How Wanting To Be Mozart When I Was Three Made Me A Feminist

By Susanne Dunlap

My pronouns are she/her/hers. I’ve always been comfortable with my birth gender, in spite of having come of age in the sixties and seventies when feminism was in its infancy, if a concept at all. In my lives as an advertising copywriter, a nonprofit executive, a music history professor, and other occupations, I experienced overt and covert misogyny firsthand, but I never wished to be anything but a straight female. 

And yet, clearly something was at work through all those years, something that made me decide to take a feminist lens to music history in graduate school and foreground women artists in my fiction. A young female Viennese violinist is the amateur sleuth in my YA historical mysteries. All my published adult historical novels heavily feature the art of the female protagonist, whether it’s visual arts, music, acting, or film-making. This is nowhere more apparent than in my twelfth historical novel, ‘The Portraitist’, which comes out on August 30 and is the story of a real-life woman artist of the eighteenth century.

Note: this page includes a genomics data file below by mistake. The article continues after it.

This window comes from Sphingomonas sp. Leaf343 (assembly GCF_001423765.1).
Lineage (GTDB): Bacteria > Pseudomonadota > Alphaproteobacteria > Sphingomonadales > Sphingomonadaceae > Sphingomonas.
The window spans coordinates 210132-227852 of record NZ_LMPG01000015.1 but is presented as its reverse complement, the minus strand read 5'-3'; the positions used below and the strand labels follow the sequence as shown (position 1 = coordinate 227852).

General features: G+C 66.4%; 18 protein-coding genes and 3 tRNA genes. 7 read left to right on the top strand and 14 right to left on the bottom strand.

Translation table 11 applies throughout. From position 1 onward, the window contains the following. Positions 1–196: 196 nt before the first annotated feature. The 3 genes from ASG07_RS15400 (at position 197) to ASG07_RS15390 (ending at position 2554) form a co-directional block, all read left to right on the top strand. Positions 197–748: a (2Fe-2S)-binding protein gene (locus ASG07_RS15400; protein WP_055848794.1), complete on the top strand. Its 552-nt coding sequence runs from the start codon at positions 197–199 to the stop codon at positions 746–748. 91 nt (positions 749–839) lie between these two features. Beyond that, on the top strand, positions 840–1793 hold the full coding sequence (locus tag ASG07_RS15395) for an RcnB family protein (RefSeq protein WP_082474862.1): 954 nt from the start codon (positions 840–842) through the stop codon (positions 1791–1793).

It’s true that the arts are only one realm where women have been given short shrift over the centuries, and they’re arguably the least important. Nonetheless, it’s where I’ve chosen to focus my energies as an author. Why?

The origins

Perhaps it all started with wanting to be Mozart. As  a child, I showed natural talent for music very early on. That was doubtless the reason someone—I have no recollection who—gave me the storybook called ‘Mozart the Wonder Boy’, by Opal Wheeler and Mary Greenwalt. I became obsessed with the remarkable prodigy who performed for royalty, sat on the laps of empresses, and dazzled all the adults with his astounding talent.

What I don’t remember registering at the time was that Mozart had a sister, Nannerl. Their ambitious father dragged the two of them from place to place, looking to make a fortune. Wolfgang was younger and therefore cuter and more remarkable. But by all accounts, Nannerl was just as talented. Why didn’t I want to be Nannerl? I can only guess at this distance of many decades, but I suspect it was because I wanted to be the star, not the understudy, and in that book Wolfgang was absolutely the star. There’s no question that the name Mozart refers to him, not his sister.

I was too young to understand that forces beyond Nannerl’s direct control prevented her from fulfilling her own destiny as an artist, and possibly becoming every bit as famous as her brother. She played the violin better than her brother did, but the violin wasn’t a suitable instrument for a lady because of its association with the devil and sin. She composed music, but that wasn’t a proper role for women either at that time. And when she reached marriageable age (around fifteen), all touring and performing stopped for her. She was told to (and did) focus on her true role as a potential wife and mother.